Following the Statement of Protocol signed between the PCAOB and the China Securities Regulatory Commission and the Ministry of Finance of the PRC in August 2022 and the on-site inspections and investigations conducted by the PCAOB staff in Hong Kong from September to November 2022, the PCAOB Board voted in December 2022 to vacate the previous 2021 determinations, and as a result, our auditor, Deloitte Touche Tohmatsu Certified Public Accountants LLP, was no longer a registered public accounting firm that the PCAOB was unable to inspect or investigate completely as of the date of our annual report for the fiscal year ended December 31, 2022, or the 2022 annual report, and we were not identified as an SEC-identified issuer after we filed the 2022 annual report in 2023. On November 30, 2023, the PCAOB announced that it had completed its inspections on registered public accounting firms headquartered in mainland China and Hong Kong for 2023 with the complete access required under the HFCA Act. As such, we do not expect to be identified as an SEC-identified issuer in 2024 either. However, the PCAOB may change its determinations under the HFCA Act at any point in the future. See “—D. Risks Factors— Risks Relating to Doing Business in China—If the PCAOB determines that it is unable to inspect or investigate completely our auditor at any point in the future, our ADSs may be prohibited from trading in the United States under the Holding Foreign Companies Accountable Act, as amended, or the HFCA Act, and any such trading prohibition on our ADSs or threat thereof may materially and adversely affect the price of our ADSs and value of your investment.”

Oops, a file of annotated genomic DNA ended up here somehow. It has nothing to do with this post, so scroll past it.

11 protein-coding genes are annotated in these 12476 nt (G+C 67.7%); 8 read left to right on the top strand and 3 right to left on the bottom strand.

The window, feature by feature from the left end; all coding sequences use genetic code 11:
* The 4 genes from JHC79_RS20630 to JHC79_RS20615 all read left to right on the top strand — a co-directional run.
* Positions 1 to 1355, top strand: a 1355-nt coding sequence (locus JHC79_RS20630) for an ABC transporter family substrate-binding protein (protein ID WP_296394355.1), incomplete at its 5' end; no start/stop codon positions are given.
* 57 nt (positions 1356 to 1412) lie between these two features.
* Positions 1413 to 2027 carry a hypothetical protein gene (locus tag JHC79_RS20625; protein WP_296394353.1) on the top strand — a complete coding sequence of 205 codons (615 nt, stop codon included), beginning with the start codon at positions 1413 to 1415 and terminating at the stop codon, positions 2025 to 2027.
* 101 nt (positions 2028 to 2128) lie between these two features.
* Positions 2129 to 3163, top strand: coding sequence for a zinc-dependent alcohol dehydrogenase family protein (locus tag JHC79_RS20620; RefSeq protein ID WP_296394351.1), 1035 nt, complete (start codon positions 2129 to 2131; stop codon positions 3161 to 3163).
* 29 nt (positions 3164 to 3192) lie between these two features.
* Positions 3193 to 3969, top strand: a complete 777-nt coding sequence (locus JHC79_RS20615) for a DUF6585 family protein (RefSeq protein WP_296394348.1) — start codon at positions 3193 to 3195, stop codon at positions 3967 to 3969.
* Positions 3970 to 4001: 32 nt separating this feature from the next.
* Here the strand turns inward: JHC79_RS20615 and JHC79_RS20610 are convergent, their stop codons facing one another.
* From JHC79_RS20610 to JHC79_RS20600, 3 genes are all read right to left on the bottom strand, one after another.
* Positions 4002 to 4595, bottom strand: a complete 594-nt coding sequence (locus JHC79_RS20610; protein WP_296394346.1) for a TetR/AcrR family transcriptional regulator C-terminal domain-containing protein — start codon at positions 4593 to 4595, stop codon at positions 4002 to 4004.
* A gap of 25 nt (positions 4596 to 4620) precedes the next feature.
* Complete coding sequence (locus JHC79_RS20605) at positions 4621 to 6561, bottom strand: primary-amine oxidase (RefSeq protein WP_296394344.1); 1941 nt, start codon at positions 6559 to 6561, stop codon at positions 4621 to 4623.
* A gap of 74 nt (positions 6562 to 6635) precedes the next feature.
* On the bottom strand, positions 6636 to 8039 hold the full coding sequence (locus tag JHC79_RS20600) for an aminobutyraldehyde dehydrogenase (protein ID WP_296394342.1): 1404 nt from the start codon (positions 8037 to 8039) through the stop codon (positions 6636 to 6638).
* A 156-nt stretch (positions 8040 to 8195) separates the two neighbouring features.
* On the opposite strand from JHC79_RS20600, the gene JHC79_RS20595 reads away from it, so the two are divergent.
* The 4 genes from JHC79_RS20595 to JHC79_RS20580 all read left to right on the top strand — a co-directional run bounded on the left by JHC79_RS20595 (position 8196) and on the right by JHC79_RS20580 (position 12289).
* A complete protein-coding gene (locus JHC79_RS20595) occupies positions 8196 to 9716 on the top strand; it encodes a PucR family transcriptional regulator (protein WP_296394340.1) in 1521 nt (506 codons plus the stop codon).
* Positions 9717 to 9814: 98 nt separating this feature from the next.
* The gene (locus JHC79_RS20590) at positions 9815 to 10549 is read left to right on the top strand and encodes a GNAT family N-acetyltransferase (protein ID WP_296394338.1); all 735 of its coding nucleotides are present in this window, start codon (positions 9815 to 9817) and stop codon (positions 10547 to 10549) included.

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Licenses, Permits and Approvals